Improper Fuse Replacement

Dealing with a fuse which is always blowing out can be extremely frustrating. However, it's important to remember that blown fuses are indicative of a problem somewhere in the electrical system of your home. Any electrical problem left unchecked can be hazardous. If your fuses keep blowing, call in an electrician to inspect your wiring and find the source of the problem, rather than replacing them endlessly.

An even more dangerous situation occurs when a homeowner mistakenly thinks that attaching a larger breaker or fuse will resolve the issue. This couldn't be further from the truth. In actuality, a fuse or breaker larger than the amperage of the wire can cause dangerous overheating and potential fires. Always stick with the original size breaker or fuse, and call in the professionals if blown fuses are a recurring issue.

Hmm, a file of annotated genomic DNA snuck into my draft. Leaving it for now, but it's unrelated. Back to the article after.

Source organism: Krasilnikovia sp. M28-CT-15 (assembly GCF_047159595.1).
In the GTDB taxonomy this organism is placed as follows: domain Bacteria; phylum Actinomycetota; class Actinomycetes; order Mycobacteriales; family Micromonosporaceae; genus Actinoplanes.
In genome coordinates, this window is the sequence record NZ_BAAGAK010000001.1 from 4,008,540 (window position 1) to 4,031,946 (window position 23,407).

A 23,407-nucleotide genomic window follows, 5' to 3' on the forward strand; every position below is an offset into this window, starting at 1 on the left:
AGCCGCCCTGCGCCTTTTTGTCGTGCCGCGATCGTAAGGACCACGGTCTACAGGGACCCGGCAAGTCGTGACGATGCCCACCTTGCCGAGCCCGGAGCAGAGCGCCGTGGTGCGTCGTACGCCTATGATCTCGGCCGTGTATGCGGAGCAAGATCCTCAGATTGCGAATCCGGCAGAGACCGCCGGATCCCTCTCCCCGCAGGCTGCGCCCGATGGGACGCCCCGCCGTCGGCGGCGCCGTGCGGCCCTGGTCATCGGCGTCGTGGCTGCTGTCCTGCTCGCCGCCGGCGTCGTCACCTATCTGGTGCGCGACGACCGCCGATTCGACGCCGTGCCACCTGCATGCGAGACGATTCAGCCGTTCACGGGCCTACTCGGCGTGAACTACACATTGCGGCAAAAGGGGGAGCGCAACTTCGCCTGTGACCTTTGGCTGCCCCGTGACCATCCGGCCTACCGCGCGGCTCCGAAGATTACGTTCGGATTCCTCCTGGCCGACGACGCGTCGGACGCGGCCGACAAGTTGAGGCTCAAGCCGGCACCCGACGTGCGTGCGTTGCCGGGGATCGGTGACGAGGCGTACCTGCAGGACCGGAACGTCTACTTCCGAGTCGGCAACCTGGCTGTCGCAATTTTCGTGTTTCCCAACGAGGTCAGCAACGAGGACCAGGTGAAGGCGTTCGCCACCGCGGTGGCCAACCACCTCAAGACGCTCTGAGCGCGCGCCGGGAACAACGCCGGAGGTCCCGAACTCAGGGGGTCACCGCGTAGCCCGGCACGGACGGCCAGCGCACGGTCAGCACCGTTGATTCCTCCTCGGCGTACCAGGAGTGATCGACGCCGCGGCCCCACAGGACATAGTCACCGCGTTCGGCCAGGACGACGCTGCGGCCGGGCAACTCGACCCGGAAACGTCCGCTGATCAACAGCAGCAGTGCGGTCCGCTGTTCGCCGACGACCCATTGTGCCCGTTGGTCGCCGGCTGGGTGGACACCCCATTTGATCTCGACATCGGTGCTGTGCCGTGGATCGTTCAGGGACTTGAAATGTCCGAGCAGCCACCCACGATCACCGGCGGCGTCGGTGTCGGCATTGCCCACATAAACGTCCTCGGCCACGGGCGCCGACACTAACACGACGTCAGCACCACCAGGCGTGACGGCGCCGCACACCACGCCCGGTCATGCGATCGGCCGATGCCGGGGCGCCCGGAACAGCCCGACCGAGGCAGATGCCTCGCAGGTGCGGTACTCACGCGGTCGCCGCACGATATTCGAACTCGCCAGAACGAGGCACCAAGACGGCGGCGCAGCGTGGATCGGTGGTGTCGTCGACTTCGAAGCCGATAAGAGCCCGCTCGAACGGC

Improper Light Bulb Sizing

Changing or replacing a light bulb may be one of the simplest household tasks around, but it's not without potential danger. Printed on every single light fixture, right on the base into which you screw in the bulb, is a maximum wattage rating. This is usually 60 watts for smaller lamps and 100 for larger ones, although this varies by manufacturer.

You've undoubtedly noticed that a 150-watt bulb will easily screw into a lamp socket rated for 60 watts. Does this mean that the lamp can handle the 150-watt bulb? Absolutely not! All it means is that many light bulbs share a universally sized base. Always follow the printed wattage ratings on each lamp in your home. If a too-bright bulb is used in a lamp, the bulb and lamp can become dangerously hot and pose a fire hazard.